Johnny Depp in Lowell, Mass., 1991
Prompted by Dick’s post about the Johnny Depp interview in Vanity Fair magazine, I’ll share this account of his visit in 1991. I spent the better part of a day and evening with him and John Sampas. I waited a long time before publishing anything about the experience because I was looking for a way to write about it without sounding like a celebrity chaser or betraying any confidences. About ten years later, I read a poem by former US Poet Laureate Ted Kooser about a visit by Russian poet Yevgeny Yevtushenko to the University of Nebraska in the 1960s. Kooser was with the guest poet and later wrote about the visit in a poem addressed to Yevtushenko. When I read the poem, I found a way to write about Johnny Depp in Lowell, a prose poem in my case. The poem is included in my book “What Is the City?” —PM
Johnny and the Raincoat
You were a serious young guy wearing a gray-green plaid shirt over a tan t-shirt, brown pants with cuffs rolled, combat boots, and an Atlanta Falcons cap turned backwards. You set your black attaché case at your feet and sat down at the all-purpose dining room table. You had a cigarette behind one ear. Your voice was deep, and your lingo street. I watched Edward Scissorhands hold by an edge a photo of Kerouac shoveling snow on Sanders Avenue in 1967, another of Jack petting a black cat. You studied typed letters to Neal and Sebastian, flipped through the uncut, illuminated Book of Dreams typescript with its title page collaged with blocky words and lingerie models clipped from newspapers. You came to Lowell to buy Jack’s raincoat—a plain, dark wrap with a used tissue in the left pocket.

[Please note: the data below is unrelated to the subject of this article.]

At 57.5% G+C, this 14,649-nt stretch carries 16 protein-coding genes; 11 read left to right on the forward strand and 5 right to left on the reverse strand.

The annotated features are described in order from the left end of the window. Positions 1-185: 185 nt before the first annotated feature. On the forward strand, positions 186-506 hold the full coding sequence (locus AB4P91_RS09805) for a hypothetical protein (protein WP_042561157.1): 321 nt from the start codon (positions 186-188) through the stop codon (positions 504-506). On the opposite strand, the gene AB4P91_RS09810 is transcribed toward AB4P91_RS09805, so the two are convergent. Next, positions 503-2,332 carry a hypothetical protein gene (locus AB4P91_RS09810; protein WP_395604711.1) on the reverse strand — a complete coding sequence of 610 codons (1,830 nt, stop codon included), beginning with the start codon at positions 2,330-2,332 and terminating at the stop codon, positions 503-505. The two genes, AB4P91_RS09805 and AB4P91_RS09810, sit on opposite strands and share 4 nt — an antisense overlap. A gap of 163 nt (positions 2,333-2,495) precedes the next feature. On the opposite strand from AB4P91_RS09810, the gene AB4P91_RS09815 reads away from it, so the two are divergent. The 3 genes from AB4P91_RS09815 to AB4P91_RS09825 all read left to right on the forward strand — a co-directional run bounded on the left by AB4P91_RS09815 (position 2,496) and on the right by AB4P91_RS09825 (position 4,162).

The week before you had been in New York to shoot final scenes for a film with Faye Dunaway and Marlon Brando. You were engaged to Winona Ryder. I liked your polite, easy manner. After you arrived mid-afternoon, we examined documents and talked K for hours. “I can’t believe I’m in Lowell. This is like touching the robes of Christ,” you said. We toasted the author with cognac while an acetate Jack scatted and read passages from Vanity of Duluoz. Upstairs you looked through boxes filled with socks, cancelled checks from 1958 to 1968, a Horace Mann yearbook, rolled Japanese calendars from a publisher in Tokyo, a beat-up address book, Zig-Zag papers, ancient hard candy.
After dark, we drove in the executor’s vintage Mercedes to a bistro downtown, a makeover of one of Kerouac’s hideouts. On the wall hung framed snapshots of a scruffy Jack with a drink, circa the Summer of Love. You talked about growing up in Kentucky and Florida. You said you didn’t consider yourself a proven box office star, said your latest work was an art film. “The paparazzi are horrible. People steal my mail. Hollywood is a small town.” You signed a menu for the owner. At ten o’clock we dropped you off at your purring limo and promised to write.
—Paul Marion (c) 2006, from “What Is the City?”